Avi notes that there are numerous programs disbursing billions to school districts across the state—programs that Lakewood is essentially shunned from.

“If these programs were allotted fairly, they would enable our schools to operate at a much higher level, with lower tuitions, better special-education resources, and free lunches for all students,” Avi says. “But, like with so much else, there is no way to get those resources when we don’t have a voice in the government fighting for us.”

The funding issue extends well beyond schools. State roads that traverse Lakewood—like Route 9, Route 70, and Route 88—have been neglected for years, and the results have shown. The National Highway Traffic Safety Administration recently ranked the intersection of Route 70 and Massachusetts Avenue the third-deadliest intersection in the entire United States. Numerous horrific accidents and tragedies have occurred at its intersection with Vermont Avenue as well.

The same goes for Route 9 and the 88. Notorious for their traffic jams, the urgent and growing need for a real solution—such as widening the roadways—has been an issue that state officials have kicked down the road for far too long.

“It all comes down to a lack of leadership in positions that could have influence in Trenton,” Avi explains. “Our local officials have their hands tied. Yes, they fight for change, but without representation at the state level, their pleas fall on deaf ears.”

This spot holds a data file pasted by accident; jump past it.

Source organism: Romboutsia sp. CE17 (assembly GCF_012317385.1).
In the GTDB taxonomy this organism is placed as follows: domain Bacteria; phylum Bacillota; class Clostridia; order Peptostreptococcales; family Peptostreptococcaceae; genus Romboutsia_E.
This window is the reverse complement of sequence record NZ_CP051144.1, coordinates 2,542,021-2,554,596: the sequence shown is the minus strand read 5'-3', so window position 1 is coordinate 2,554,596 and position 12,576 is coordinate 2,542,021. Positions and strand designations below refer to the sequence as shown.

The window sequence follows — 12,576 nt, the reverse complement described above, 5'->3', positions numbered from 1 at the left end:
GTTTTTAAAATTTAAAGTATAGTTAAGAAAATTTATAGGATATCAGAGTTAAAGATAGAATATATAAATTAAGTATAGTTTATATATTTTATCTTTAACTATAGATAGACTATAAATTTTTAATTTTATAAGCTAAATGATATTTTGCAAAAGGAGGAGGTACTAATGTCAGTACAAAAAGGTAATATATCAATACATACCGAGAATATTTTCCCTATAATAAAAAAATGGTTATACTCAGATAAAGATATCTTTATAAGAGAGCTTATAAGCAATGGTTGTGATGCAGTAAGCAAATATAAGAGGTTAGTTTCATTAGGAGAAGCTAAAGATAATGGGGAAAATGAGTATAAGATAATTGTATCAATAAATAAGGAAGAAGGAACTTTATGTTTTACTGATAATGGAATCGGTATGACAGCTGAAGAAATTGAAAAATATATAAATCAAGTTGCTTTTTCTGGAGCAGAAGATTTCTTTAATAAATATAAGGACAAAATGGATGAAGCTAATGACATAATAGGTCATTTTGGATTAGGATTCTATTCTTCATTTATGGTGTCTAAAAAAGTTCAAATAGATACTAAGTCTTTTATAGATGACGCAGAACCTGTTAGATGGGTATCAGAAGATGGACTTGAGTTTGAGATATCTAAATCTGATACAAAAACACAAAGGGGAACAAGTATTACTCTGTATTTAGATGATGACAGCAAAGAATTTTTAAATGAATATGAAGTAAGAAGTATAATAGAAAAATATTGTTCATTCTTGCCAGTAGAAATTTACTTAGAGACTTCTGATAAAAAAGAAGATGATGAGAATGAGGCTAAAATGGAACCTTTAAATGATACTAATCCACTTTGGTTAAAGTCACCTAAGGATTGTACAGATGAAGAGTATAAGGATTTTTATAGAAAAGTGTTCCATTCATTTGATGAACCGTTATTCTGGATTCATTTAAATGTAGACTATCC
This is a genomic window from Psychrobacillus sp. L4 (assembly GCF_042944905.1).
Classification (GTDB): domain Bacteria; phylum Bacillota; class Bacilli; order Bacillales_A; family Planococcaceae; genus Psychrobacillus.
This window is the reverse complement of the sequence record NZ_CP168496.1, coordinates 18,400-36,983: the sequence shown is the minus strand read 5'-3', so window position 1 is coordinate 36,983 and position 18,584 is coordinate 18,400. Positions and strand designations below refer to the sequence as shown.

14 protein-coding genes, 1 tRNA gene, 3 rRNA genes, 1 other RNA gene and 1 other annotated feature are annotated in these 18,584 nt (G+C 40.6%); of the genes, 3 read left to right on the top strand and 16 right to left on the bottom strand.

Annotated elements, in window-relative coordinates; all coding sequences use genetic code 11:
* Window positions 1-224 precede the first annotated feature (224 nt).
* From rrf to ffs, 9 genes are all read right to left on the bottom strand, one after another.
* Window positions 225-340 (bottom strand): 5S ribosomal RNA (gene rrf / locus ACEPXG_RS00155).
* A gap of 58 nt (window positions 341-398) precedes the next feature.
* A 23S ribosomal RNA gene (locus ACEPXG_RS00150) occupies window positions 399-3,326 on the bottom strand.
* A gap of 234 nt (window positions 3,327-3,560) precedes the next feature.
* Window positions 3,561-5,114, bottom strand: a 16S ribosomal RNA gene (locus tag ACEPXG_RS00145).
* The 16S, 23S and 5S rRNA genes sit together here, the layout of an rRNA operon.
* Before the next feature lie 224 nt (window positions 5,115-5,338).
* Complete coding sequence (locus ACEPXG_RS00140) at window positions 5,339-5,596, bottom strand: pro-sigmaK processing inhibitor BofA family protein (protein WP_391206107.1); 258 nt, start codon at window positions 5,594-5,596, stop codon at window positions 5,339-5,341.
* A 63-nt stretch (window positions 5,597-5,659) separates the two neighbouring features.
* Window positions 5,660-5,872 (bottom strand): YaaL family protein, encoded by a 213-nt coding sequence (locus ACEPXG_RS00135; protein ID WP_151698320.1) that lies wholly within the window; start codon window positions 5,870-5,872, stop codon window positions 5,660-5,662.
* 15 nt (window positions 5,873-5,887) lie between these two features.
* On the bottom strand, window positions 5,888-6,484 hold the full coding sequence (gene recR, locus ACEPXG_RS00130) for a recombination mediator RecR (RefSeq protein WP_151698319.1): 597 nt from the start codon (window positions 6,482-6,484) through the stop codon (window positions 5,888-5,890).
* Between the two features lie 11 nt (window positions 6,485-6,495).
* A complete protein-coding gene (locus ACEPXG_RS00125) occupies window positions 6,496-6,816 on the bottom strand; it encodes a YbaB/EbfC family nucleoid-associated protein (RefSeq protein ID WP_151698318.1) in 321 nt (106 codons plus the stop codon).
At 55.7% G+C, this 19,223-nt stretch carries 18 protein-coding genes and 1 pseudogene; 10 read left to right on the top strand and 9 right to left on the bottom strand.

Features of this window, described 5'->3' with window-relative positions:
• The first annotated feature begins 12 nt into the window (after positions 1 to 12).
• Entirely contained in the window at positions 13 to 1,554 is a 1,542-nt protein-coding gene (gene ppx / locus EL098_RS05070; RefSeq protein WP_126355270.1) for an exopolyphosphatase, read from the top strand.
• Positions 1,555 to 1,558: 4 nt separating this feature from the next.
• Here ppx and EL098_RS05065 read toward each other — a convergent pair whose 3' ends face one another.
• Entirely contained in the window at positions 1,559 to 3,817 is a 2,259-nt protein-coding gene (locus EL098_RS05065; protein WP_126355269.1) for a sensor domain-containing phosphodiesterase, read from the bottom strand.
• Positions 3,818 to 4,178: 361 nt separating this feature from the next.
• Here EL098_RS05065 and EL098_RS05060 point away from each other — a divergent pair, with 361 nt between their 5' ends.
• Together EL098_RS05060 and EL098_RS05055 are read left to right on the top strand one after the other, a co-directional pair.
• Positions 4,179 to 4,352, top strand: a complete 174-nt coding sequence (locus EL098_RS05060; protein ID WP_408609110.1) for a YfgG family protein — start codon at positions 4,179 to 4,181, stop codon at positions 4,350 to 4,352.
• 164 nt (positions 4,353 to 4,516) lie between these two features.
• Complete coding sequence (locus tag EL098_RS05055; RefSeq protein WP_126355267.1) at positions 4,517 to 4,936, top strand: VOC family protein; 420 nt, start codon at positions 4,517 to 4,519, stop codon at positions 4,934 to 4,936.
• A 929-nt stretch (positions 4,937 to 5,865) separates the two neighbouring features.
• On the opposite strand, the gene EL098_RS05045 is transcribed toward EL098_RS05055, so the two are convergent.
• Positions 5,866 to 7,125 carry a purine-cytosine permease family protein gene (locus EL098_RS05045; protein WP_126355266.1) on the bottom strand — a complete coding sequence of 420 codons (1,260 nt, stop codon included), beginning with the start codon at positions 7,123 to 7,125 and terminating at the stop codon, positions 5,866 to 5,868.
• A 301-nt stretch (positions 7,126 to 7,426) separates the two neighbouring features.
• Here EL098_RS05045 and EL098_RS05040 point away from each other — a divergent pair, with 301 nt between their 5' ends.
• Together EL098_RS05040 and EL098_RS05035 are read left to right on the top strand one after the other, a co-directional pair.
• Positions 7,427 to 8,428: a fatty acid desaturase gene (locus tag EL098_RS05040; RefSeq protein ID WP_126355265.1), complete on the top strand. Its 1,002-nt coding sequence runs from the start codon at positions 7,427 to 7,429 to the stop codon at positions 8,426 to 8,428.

Answering the call

There is no silver bullet to solve all of Lakewood’s troubles, but having a state representative in the majority party is the most logical and helpful first step toward reaching our objectives.

New Jersey is a deep-blue state where Democrats maintain firm control of all three branches of the government—the Assembly, the Senate, and the governorship—in what is referred to as a “legislative trifecta.” This results in Republicans being backbenchers whose legislative priorities are generally ignored and whose power in the state is little more than symbolic.

The proof is in the pudding. Assemblyman Ned Thomson, who has represented Lakewood since 2017, has introduced dozens of bills. Just one—legislation pertaining to oyster farms—was signed into law. Like all of his Republican colleagues, Thomson is powerless to effect any change without Democratic support.